As far back as the late 1990s in Mongolia (then embroiled in a major crisis), DSC/DSI was able to leverage the emerging Internet and information technologies to address the crisis response. Called a “role model” for other UN missions in a global UN assessment, this work inspired the wider UN to alter its approach to these new technologies and capabilities.

During several years of working as a consultant in various UN missions around the world, we also noticed further disconnects. The rapid take-up of mobile phones being the most important. This had gone on quietly but it was revolutionary in what it could do for development. In fact, it was clear there was a quiet revolution happening in how people solved problems and dealt with the problems in their lives and it had little to do with ‘high-level’ declarations or elaborate plans. Instead, people were adapting these new technologies and potentialities to solve their problems organically: how to make money, how to support their families, how to get an education and learn, how to live in the rapidly urbanising world of their lived experience.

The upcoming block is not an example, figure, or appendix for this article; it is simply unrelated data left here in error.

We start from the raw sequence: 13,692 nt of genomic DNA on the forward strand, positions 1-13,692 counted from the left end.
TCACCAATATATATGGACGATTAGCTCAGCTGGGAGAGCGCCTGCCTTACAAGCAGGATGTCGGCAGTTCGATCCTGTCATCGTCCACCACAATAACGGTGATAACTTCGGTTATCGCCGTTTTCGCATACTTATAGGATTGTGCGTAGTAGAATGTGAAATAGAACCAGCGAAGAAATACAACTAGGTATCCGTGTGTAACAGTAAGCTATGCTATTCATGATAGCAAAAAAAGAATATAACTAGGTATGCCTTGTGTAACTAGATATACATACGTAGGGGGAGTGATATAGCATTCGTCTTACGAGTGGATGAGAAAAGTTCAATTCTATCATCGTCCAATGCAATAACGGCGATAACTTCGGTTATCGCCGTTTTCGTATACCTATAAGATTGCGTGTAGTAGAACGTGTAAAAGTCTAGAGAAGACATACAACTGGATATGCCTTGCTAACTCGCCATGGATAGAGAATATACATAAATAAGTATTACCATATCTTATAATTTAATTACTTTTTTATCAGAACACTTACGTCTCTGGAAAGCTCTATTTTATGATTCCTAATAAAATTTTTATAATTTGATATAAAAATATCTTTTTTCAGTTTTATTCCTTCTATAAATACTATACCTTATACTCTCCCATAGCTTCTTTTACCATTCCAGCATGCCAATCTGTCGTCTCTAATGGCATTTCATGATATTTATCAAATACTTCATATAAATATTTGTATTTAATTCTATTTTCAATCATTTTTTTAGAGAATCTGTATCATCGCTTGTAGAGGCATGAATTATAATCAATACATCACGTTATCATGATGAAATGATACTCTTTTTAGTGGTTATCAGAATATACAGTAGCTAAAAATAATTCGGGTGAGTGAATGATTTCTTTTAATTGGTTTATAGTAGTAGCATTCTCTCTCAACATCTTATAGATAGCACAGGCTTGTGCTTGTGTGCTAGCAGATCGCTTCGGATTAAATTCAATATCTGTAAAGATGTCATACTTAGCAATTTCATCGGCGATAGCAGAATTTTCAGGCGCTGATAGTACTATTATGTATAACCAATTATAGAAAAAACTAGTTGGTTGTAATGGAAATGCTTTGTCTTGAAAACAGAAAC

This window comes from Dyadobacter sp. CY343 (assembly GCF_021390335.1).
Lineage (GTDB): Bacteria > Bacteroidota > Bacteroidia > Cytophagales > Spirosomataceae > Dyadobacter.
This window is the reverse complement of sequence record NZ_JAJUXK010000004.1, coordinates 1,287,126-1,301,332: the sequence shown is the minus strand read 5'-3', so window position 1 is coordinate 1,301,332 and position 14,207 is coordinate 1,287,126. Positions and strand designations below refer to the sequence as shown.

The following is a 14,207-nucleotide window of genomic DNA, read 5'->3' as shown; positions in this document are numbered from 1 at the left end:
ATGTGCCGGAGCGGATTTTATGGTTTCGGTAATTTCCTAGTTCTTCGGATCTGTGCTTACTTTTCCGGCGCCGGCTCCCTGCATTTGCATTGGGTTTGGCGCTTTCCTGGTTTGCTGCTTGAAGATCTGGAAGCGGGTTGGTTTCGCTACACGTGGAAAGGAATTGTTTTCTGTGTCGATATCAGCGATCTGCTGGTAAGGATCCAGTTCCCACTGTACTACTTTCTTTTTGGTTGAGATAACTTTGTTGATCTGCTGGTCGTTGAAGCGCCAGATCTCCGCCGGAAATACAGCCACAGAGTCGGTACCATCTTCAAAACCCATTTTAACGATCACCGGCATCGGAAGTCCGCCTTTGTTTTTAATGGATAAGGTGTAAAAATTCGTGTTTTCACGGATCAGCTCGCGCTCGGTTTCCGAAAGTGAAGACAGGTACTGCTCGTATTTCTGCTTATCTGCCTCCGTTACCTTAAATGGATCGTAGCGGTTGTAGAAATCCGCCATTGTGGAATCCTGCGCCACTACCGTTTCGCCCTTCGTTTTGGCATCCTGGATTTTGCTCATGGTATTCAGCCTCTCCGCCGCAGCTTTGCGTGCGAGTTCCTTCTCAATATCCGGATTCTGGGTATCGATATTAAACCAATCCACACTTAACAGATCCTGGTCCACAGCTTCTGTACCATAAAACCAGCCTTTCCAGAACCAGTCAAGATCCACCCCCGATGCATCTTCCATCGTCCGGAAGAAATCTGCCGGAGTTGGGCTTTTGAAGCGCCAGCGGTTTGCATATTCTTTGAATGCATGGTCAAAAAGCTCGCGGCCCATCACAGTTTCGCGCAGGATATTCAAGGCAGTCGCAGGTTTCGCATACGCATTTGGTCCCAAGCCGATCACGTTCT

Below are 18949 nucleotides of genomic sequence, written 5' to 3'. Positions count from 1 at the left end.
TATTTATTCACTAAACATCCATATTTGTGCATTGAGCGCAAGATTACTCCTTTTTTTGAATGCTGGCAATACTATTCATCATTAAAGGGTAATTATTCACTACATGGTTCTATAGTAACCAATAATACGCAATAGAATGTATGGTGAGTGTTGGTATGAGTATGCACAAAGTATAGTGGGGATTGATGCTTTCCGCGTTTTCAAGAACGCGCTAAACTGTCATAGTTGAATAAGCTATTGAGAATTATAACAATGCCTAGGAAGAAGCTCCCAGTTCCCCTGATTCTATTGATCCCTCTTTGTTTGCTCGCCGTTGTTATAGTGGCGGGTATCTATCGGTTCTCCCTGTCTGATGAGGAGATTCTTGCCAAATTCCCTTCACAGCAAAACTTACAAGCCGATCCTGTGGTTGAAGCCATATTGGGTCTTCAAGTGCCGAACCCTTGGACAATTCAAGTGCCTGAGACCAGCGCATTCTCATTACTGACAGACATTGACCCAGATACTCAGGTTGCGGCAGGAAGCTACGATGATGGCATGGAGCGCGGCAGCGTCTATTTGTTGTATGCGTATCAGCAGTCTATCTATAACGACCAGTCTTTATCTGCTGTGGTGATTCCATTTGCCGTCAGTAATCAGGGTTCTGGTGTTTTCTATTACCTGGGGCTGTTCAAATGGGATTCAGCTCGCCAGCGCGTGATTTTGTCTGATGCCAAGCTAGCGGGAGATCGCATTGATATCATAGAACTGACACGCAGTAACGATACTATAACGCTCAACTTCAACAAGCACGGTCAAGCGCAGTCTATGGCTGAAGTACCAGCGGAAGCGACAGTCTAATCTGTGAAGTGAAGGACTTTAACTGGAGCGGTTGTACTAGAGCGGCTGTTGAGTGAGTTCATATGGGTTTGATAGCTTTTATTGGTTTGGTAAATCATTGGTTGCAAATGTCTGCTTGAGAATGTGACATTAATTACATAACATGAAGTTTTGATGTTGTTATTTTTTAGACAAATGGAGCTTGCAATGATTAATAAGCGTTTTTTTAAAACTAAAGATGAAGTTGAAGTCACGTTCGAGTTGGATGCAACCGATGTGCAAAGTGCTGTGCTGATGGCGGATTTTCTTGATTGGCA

In 2007 we were hired by the UN’s then-Special Unit for South-South Cooperation (now the United Nations Office for South-South Cooperation) to document this quiet revolution and champion its innovators and pioneers.    

© David South Consulting 2017

Monday
Jun052017

Seven Case Studies on the Way